Tech: Convert Your Strava or GPX routes to Google Street View Hyperlapses

I came across a website that can covert your GPS running data into Google Street View Hyperlapses. I exported a GPX file from my morning run and produced the video above.

The website currently doesn’t support downloading your finished hyperlapse, so I had to perform the following steps to achieve this.

  1. Uploaded my GPX to gpxhyperlapse.com and adjusted the settings until satisfied with the output speed and frames.
  2. Add the Nimbus Screenshot & Screen Video Recorder extension to Chrome.
  3. Started screen recording and downloaded the finished video. It was in .webm format which I’d never heard of.
  4. Used an online video editor to crop the video to the frame size (removing rest of browser window, etc.).
  5. Converted to mp4, and uploaded to YouTube.

In other words, quite an effort really, but interesting all the same.

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Merry Christmas and a Happy New Year

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I hope everyone has a wonderful Christmas weekend and enjoys some quality time with friends and family. Rest, rest and more rest. That’s my plan for the next week. Of course, a little running will be woven in here and there!

Here’s a wee video I recorded over six years ago now! How time flies! Enjoy!

Added: Hot Chocolate 15k – Charlotte, NC

Disclaimer: I received free entry to Hot Chocolate 15k Charlotte as part of being a BibRave Pro. Learn more about becoming a BibRave Pro (ambassador), and check out BibRave.com to review find and write race reviews!”

I just signed up for the Hot Chocolate 15k in Charlotte, NC — my first race as a BibRave Pro! For those not familiar with BibRave, it’s a website where you can find and write race reviews.

As a BibRave Pro (Ambassador), I get to fuel my running passion by participating in races and reviewing running related products and then telling everyone about it!!

The Hot Chocolate race series is hosted in cities all over the country and they offer both 5k and 15k races. I have signed up for the 15k (just under 10 miles) and will be running through the streets of Charlotte on 10th Feb 2018.

Continue reading “Added: Hot Chocolate 15k – Charlotte, NC”

Vertigo is Horrible

vertigo.pngI blogged recently about experiencing dizziness during my run last Saturday, while visiting Ireland on business. I thought at the time it was simply related to a combination of jet lag and dehydration.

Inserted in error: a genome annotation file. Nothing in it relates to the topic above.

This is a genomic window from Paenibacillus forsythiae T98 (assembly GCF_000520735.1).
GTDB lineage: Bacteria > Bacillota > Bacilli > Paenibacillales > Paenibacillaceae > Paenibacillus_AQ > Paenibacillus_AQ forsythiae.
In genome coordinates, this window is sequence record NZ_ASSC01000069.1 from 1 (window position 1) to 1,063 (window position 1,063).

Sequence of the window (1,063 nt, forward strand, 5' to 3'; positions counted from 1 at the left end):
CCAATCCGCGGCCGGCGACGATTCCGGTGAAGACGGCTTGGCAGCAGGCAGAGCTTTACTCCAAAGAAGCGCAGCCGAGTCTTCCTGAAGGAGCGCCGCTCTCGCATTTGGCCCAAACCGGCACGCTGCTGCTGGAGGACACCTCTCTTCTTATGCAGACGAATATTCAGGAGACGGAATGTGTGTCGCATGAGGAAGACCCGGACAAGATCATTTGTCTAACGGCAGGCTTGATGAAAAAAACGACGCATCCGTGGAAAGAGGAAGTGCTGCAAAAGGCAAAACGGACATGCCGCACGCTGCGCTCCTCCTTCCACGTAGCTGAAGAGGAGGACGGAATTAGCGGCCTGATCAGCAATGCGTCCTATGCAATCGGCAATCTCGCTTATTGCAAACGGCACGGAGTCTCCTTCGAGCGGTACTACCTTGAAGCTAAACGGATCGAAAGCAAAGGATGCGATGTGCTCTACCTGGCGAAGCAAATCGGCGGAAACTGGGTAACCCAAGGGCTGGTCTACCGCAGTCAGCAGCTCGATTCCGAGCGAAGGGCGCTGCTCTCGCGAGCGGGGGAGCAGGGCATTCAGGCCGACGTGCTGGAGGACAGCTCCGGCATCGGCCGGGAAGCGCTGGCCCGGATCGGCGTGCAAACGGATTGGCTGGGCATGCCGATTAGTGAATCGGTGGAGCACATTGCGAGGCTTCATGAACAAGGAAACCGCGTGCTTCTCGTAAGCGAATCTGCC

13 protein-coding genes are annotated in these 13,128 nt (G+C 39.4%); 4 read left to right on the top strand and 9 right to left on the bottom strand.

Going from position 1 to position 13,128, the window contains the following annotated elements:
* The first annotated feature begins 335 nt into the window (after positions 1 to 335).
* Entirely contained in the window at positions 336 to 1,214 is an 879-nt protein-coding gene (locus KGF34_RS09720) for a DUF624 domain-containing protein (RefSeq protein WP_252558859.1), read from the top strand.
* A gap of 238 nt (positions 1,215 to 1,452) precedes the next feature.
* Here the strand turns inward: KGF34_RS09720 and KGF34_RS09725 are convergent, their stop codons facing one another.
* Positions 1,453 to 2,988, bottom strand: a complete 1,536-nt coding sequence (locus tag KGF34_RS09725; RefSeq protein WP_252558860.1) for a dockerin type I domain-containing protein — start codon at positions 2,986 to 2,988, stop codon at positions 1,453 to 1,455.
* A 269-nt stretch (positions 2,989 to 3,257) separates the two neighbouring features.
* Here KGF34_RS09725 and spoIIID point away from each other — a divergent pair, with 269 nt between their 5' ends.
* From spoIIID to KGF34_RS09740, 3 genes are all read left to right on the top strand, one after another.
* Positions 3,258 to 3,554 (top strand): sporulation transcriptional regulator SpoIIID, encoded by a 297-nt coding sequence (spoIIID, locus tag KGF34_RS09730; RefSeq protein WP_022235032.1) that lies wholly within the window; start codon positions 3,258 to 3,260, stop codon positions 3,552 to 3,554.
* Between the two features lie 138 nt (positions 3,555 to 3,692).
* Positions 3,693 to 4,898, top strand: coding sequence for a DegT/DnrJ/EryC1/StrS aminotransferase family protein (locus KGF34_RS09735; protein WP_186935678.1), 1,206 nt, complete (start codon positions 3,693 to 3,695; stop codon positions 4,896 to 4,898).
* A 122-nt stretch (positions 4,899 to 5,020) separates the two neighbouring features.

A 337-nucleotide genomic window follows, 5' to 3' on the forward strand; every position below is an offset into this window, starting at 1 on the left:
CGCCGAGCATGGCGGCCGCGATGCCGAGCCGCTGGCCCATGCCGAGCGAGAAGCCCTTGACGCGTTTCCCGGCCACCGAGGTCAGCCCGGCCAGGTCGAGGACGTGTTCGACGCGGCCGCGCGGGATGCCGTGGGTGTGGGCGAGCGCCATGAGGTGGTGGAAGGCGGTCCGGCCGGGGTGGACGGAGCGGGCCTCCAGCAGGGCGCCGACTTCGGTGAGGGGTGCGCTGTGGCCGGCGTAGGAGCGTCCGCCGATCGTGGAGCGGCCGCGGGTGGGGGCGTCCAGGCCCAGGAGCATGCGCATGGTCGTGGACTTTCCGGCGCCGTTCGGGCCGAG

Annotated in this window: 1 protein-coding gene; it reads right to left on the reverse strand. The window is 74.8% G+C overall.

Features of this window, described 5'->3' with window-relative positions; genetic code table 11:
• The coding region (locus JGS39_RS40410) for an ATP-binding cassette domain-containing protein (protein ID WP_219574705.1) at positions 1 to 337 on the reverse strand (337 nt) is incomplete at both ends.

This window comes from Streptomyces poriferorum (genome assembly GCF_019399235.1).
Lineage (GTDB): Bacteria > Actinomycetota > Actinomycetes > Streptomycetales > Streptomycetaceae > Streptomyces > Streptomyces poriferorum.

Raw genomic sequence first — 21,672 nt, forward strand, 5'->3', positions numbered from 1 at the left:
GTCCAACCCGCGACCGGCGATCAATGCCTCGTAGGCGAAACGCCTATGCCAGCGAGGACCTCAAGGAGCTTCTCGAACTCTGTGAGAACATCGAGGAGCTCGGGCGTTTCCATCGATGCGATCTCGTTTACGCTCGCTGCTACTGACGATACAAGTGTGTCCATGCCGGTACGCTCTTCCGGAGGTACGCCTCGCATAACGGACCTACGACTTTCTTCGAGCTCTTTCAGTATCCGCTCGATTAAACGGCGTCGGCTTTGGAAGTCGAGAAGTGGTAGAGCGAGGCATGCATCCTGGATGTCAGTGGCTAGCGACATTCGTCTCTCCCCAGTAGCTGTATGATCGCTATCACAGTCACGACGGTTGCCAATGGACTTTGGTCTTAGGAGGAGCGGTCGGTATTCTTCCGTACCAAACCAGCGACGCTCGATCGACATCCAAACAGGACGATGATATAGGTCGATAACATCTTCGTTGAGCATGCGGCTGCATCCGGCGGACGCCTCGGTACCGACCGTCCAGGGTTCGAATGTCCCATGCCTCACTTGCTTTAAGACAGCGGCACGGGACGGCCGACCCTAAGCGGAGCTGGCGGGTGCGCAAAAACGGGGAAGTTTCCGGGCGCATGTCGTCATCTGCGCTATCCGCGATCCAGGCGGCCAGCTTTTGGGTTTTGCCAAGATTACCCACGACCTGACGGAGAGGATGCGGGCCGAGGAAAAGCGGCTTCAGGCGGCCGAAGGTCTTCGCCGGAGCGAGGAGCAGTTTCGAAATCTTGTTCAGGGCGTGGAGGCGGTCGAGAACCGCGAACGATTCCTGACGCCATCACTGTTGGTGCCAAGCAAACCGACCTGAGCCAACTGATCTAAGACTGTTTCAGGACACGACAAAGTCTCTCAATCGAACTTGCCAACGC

The dizzy feeling went away on Sunday, and as I blogged then I felt just fine, hopeful I’d get back out for a run on Monday evening.

This wasn’t to be.

On Monday at work the dizziness returned. By lunchtime I had thrown up in the restrooms and had to be taken home by a co-worker.

I could write a whole post on the sole topic of getting an appointment with a doctor in Northern Ireland, but to cut a long story short, I ended up in A&E (ER) on Monday evening.

Continue reading “Vertigo is Horrible”

Jet Lag and Running

As I left home to go to the airport, the first flakes started to fall. My wife sent me pictures of the kids playing in the snow which made me miss them already. I was on my way from Raleigh, NC to Ireland for a work trip.

It was a pretty turbulent flight, but I felt OK and do not usually suffer with travel sickness when flying. I had to put my book down when it got really rough. Nothing else.

I arrived in Ireland to more snow and freezing temperatures, collected my car and drove to my parent’s house. After some catch-up, I thought I’d get a run in.

I decided I wouldn’t run outside, but instead use my parent’s treadmill. So I put on a pair of shorts and long sleeve top (it’s still cold inside). However, the treadmill was a no-go, The belt is slipping and I couldn’t run on it.

That’s leaves only one option…

I had to head outside. I grabbed my gloves, hat, buff, and off I went. I was pretty prepared, I thought. I had my trail shoes, which were great in the snow. I had a buff to keep the cold air off my face, and a nice hat. Even with shorts, it was manageable.

The first 1.5 miles felt good. No issues at all.

Then something didn’t feel right. At first I kept veering off to the right as I ran. I was loosing my balance. When I eventually stopped it hit me hard. My whole world was spinning. I waited a few minutes to see if I could shake it, but it wasn’t going away.

I started to walk back to the house and was staggering all over the sidewalk. I couldn’t walk straight. I felt like I was going to pass out. I kept walking, and due to complete disorientation, ended up the wrong road and had to come back down. At this stage I was hoping the police would pick me up for public drunkenness and take me home.